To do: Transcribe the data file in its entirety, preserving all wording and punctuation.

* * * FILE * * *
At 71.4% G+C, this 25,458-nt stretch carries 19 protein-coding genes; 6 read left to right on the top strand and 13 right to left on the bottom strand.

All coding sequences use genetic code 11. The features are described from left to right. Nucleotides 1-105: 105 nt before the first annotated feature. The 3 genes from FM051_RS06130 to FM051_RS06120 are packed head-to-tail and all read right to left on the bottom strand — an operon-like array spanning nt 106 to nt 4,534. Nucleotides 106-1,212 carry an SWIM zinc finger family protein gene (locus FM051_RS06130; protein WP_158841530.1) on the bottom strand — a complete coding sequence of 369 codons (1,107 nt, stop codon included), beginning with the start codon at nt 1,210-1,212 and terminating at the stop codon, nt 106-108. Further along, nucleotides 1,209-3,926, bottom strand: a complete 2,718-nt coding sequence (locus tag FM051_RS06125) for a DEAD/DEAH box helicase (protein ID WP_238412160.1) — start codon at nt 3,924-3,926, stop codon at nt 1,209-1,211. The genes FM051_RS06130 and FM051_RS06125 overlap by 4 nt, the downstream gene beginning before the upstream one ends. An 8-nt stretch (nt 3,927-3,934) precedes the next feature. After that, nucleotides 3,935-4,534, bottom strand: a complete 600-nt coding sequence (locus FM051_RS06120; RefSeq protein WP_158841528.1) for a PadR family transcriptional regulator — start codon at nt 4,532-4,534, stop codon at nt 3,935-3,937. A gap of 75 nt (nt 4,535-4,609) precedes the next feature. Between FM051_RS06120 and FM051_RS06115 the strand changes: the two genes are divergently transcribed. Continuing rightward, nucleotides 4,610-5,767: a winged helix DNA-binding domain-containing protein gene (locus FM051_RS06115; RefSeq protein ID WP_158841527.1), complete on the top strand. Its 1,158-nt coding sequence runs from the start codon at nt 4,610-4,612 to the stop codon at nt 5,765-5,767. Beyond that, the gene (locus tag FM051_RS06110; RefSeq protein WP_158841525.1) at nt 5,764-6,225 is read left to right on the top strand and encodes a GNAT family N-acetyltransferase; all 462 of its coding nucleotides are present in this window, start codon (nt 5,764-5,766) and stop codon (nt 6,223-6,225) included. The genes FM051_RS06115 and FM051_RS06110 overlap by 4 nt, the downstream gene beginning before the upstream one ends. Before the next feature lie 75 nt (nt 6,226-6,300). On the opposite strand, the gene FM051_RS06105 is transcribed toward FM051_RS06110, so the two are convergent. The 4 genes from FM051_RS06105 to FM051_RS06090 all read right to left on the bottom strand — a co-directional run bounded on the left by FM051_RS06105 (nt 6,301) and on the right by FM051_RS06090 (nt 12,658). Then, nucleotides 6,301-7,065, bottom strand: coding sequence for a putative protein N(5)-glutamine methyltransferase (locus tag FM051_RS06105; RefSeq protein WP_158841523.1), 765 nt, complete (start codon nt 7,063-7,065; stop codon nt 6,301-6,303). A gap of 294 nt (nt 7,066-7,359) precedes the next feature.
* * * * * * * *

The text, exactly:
At 71.4% G+C, this 25,458-nt stretch carries 19 protein-coding genes; 6 read left to right on the top strand and 13 right to left on the bottom strand.

All coding sequences use genetic code 11. The features are described from left to right. Nucleotides 1-105: 105 nt before the first annotated feature. The 3 genes from FM051_RS06130 to FM051_RS06120 are packed head-to-tail and all read right to left on the bottom strand — an operon-like array spanning nt 106 to nt 4,534. Nucleotides 106-1,212 carry an SWIM zinc finger family protein gene (locus FM051_RS06130; protein WP_158841530.1) on the bottom strand — a complete coding sequence of 369 codons (1,107 nt, stop codon included), beginning with the start codon at nt 1,210-1,212 and terminating at the stop codon, nt 106-108. Further along, nucleotides 1,209-3,926, bottom strand: a complete 2,718-nt coding sequence (locus tag FM051_RS06125) for a DEAD/DEAH box helicase (protein ID WP_238412160.1) — start codon at nt 3,924-3,926, stop codon at nt 1,209-1,211. The genes FM051_RS06130 and FM051_RS06125 overlap by 4 nt, the downstream gene beginning before the upstream one ends. An 8-nt stretch (nt 3,927-3,934) precedes the next feature. After that, nucleotides 3,935-4,534, bottom strand: a complete 600-nt coding sequence (locus FM051_RS06120; RefSeq protein WP_158841528.1) for a PadR family transcriptional regulator — start codon at nt 4,532-4,534, stop codon at nt 3,935-3,937. A gap of 75 nt (nt 4,535-4,609) precedes the next feature. Between FM051_RS06120 and FM051_RS06115 the strand changes: the two genes are divergently transcribed. Continuing rightward, nucleotides 4,610-5,767: a winged helix DNA-binding domain-containing protein gene (locus FM051_RS06115; RefSeq protein ID WP_158841527.1), complete on the top strand. Its 1,158-nt coding sequence runs from the start codon at nt 4,610-4,612 to the stop codon at nt 5,765-5,767. Beyond that, the gene (locus tag FM051_RS06110; RefSeq protein WP_158841525.1) at nt 5,764-6,225 is read left to right on the top strand and encodes a GNAT family N-acetyltransferase; all 462 of its coding nucleotides are present in this window, start codon (nt 5,764-5,766) and stop codon (nt 6,223-6,225) included. The genes FM051_RS06115 and FM051_RS06110 overlap by 4 nt, the downstream gene beginning before the upstream one ends. Before the next feature lie 75 nt (nt 6,226-6,300). On the opposite strand, the gene FM051_RS06105 is transcribed toward FM051_RS06110, so the two are convergent. The 4 genes from FM051_RS06105 to FM051_RS06090 all read right to left on the bottom strand — a co-directional run bounded on the left by FM051_RS06105 (nt 6,301) and on the right by FM051_RS06090 (nt 12,658). Then, nucleotides 6,301-7,065, bottom strand: coding sequence for a putative protein N(5)-glutamine methyltransferase (locus tag FM051_RS06105; RefSeq protein WP_158841523.1), 765 nt, complete (start codon nt 7,063-7,065; stop codon nt 6,301-6,303). A gap of 294 nt (nt 7,066-7,359) precedes the next feature.